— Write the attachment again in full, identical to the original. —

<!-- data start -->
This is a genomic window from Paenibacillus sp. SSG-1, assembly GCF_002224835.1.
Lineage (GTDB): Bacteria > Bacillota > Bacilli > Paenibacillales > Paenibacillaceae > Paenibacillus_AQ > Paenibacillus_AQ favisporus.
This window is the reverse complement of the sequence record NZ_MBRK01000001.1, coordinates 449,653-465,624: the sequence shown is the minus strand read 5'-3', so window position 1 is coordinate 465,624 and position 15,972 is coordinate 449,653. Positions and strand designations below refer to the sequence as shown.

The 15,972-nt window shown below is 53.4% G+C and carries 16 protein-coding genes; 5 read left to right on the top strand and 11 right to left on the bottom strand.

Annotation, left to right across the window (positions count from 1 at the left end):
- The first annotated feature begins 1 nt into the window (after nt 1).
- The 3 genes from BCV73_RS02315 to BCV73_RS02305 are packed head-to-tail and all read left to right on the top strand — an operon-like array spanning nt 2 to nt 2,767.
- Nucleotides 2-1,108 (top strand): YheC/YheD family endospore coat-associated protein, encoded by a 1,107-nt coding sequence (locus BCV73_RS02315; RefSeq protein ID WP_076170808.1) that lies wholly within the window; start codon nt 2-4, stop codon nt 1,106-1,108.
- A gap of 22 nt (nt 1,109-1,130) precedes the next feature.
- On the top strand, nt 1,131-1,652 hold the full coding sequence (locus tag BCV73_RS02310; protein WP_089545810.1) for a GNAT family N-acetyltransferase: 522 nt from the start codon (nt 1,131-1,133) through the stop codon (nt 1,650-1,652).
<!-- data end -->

This is a genomic window from Paenibacillus sp. SSG-1, assembly GCF_002224835.1.
Lineage (GTDB): Bacteria > Bacillota > Bacilli > Paenibacillales > Paenibacillaceae > Paenibacillus_AQ > Paenibacillus_AQ favisporus.
This window is the reverse complement of the sequence record NZ_MBRK01000001.1, coordinates 449,653-465,624: the sequence shown is the minus strand read 5'-3', so window position 1 is coordinate 465,624 and position 15,972 is coordinate 449,653. Positions and strand designations below refer to the sequence as shown.

The 15,972-nt window shown below is 53.4% G+C and carries 16 protein-coding genes; 5 read left to right on the top strand and 11 right to left on the bottom strand.

Annotation, left to right across the window (positions count from 1 at the left end):
- The first annotated feature begins 1 nt into the window (after nt 1).
- The 3 genes from BCV73_RS02315 to BCV73_RS02305 are packed head-to-tail and all read left to right on the top strand — an operon-like array spanning nt 2 to nt 2,767.
- Nucleotides 2-1,108 (top strand): YheC/YheD family endospore coat-associated protein, encoded by a 1,107-nt coding sequence (locus BCV73_RS02315; RefSeq protein ID WP_076170808.1) that lies wholly within the window; start codon nt 2-4, stop codon nt 1,106-1,108.
- A gap of 22 nt (nt 1,109-1,130) precedes the next feature.
- On the top strand, nt 1,131-1,652 hold the full coding sequence (locus tag BCV73_RS02310; protein WP_089545810.1) for a GNAT family N-acetyltransferase: 522 nt from the start codon (nt 1,131-1,133) through the stop codon (nt 1,650-1,652).